Edmund Burke devoted the eighth chapter in his Abridgment of English History, to King John’s reign. He records that it was near the end of John’s reign that the barons forced him to place the royal seal on the provisions and undertakings that form the document called Magna Carta, Latin for Great Charter. The Abridgment of English History is a little known and almost entirely disregarded work of Burke’s. He began it in 1757 as a commission from publisher Robert Dodsley. It was one of the projects taken up when he abandoned the law to devote himself to a literary career. He never completed the planned series of books. Indeed, chapter eight is the final full chapter. The eight chapters plus a fragment of chapter nine, ‘An Essay Towards An History Of The Laws Of England’, appeared after his death.
The reader has to take seriously Burke’s title to his work on English history because a distinct purpose is revealed in the process of abbreviation. Through the sometimes sparse historical details, the reader finds a concentration on the effect of the different settled arrangements (like custom and tradition) on the development of the law governing the English people. The contrast, though nowhere near as explicit as in his later writings, is between law as developed out of the concrete circumstances of a people being a people and law as the product of abstract speculation. The fragment of chapter nine confirms this analysis.
Burke opens chapter nine by contrasting the history of ‘political and military relations’ with the history of the law. The first is about ‘ambition and violence’, the second on a more elevated level is about ‘justice’. He remarks that ‘surely there cannot be a more pleasing speculation than to trace the advances of men in an attempt to imitate the Supreme Ruler in one of the most glorious of His attributes, and to attend them in the exercise of a prerogative which it is wonderful to find intrusted to the management of so weak a being.’ This is a paramount prefatory statement.
Man’s reason, as it is applied to the law, is a reflection of man’s status as a being made in the image and likeness of God. Second, guiding man’s reasoning about the law is the eternal law of God conveyed to man through the natural law. The supervising function of the natural law over the concrete arrangements of men in society will be a constant refrain through Burke’s political speeches and writings. Having indicated that the state’s positive law must answer the supreme norms of the natural law, Burke embarks on giving an account of the development of the Anglo-Saxon law. His account takes him up to the Norman conquest. The fragment ends with an instructive summary of the survey he has completed:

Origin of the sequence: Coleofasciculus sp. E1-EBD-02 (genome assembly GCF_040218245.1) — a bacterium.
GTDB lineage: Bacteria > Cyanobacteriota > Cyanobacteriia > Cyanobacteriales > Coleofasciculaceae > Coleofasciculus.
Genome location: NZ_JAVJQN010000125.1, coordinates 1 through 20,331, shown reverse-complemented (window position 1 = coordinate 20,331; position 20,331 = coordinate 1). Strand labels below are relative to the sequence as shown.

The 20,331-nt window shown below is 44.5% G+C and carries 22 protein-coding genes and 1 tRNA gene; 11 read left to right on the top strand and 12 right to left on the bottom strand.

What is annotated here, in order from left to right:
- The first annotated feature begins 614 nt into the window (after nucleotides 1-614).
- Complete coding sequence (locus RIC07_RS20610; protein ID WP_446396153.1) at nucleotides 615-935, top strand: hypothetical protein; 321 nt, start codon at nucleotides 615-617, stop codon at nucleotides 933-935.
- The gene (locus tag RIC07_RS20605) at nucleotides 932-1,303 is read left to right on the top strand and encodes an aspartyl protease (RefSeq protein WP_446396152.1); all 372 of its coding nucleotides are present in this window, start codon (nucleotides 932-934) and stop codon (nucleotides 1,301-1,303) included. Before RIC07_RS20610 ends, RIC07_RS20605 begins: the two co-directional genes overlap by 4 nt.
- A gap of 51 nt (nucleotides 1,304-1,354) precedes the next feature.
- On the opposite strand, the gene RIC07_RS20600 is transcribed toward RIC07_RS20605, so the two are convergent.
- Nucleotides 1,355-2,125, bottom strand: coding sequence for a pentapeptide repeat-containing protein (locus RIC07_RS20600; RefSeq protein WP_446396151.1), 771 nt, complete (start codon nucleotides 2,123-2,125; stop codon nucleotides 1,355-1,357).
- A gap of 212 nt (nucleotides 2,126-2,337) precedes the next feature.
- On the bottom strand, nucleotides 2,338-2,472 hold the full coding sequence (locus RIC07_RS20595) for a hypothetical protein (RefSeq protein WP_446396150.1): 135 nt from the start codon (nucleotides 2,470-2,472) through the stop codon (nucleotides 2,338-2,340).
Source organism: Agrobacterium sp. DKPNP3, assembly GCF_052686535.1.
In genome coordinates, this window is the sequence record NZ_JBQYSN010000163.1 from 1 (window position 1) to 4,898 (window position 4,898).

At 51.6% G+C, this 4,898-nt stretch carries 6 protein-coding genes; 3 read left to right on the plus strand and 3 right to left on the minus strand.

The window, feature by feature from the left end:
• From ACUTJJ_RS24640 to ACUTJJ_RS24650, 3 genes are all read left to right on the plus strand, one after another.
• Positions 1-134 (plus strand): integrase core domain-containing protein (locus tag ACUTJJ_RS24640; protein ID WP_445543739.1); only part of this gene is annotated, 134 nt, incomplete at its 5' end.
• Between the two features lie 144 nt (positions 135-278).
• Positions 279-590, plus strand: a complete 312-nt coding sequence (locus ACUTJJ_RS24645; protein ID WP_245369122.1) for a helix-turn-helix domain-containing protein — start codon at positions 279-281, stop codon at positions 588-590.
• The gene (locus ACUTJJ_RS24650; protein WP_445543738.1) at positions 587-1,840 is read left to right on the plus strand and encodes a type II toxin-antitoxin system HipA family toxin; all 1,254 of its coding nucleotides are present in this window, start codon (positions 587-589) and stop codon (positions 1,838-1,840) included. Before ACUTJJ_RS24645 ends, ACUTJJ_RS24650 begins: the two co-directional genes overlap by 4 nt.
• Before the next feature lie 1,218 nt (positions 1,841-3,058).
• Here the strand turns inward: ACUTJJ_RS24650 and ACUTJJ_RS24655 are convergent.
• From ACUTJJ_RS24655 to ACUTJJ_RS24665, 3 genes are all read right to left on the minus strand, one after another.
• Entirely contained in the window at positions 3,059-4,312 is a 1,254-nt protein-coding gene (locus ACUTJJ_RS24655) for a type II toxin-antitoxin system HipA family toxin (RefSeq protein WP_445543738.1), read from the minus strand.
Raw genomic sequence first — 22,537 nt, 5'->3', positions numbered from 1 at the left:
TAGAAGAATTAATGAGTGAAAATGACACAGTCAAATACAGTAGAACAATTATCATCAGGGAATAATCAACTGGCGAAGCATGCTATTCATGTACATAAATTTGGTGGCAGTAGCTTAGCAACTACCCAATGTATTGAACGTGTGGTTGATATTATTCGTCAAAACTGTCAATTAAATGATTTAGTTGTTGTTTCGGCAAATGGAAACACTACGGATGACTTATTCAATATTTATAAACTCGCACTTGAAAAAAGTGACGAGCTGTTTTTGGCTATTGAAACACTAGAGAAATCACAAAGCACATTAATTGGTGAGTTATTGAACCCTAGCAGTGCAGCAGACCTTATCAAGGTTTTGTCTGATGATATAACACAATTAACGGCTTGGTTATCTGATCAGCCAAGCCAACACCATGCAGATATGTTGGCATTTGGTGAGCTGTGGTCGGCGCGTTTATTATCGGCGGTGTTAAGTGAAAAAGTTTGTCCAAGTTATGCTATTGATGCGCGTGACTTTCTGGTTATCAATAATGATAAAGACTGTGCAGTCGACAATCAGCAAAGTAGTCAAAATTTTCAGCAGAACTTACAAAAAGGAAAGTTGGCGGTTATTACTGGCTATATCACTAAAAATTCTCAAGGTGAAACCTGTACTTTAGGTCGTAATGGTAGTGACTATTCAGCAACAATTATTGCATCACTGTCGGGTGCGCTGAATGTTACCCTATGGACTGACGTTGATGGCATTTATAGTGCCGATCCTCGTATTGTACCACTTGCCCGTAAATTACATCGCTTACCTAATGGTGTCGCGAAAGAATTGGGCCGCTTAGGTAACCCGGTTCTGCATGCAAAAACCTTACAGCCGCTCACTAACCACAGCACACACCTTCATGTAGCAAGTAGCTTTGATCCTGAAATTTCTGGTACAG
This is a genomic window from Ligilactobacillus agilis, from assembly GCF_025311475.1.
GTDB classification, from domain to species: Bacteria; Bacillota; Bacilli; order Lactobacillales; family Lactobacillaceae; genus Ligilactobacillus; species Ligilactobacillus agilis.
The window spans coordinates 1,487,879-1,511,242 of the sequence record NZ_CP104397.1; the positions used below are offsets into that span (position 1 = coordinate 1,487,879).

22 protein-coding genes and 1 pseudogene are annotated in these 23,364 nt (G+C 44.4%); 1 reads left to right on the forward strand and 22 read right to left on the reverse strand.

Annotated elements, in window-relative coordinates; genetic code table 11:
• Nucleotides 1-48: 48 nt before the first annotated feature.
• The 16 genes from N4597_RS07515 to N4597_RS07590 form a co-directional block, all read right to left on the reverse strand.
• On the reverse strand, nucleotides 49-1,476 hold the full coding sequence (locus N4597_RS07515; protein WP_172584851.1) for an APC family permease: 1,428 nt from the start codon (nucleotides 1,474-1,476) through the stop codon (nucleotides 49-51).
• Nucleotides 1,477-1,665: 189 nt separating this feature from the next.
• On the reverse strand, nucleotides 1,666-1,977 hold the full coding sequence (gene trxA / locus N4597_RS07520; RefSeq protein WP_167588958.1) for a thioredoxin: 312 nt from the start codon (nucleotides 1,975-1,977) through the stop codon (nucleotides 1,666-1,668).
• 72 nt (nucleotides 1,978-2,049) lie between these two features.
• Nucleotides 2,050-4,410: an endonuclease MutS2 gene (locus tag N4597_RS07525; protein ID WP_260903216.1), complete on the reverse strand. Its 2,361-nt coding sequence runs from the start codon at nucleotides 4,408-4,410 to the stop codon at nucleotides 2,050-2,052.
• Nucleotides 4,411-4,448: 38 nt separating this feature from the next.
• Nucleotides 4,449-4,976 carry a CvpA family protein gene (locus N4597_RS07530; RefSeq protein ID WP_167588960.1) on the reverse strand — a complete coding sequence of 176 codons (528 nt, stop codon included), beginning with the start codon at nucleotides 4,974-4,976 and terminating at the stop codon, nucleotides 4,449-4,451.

‘Hitherto we have observed the progress of the Saxon laws, which, conformably to their manners, were rude and simple – agreeably to their confined situation, very narrow – and though in some degree, yet not very considerably, improved by foreign communication. However, we can plainly discern its three capital sources. First, the ancient traditionary customs of the North, which, coming upon this and the other civilized parts of Europe with the impetuosity of a conquest, bore down all the ancient establishments, and, by being suited to the genius of the people, formed, as it were, the great body and main stream of the Saxon laws. The second source was the canons of the Church. As yet, indeed, they were not reduced into system and a regular form of jurisprudence; but they were the law of the clergy, and consequently influenced considerably a people over whom that order had an almost unbounded authority. They corrected, mitigated, and enriched those rough Northern institutions; and the clergy having once, bent the stubborn necks of that people to the yoke of religion, they were the more easily susceptible of other changes introduced under the same sanction. These formed the third source –namely, some parts of the Roman civil law, and the customs of other German nations. But this source appears to have been much the smallest of the three, and was yet inconsiderable. The Norman Conquest is the great era of our laws. At this time the English jurisprudence, which, had hitherto continued a poor stream, fed from some few, and those scanty sources, was all at once, as from a mighty flood, replenished with a vast body of foreign learning, by which, indeed, it might be said rather to have been increased than much improved…’ As we shall see, this passage makes explicit Burke’s purpose in the chapters of the Abridgment, particularly the chapter on King John’s reign.’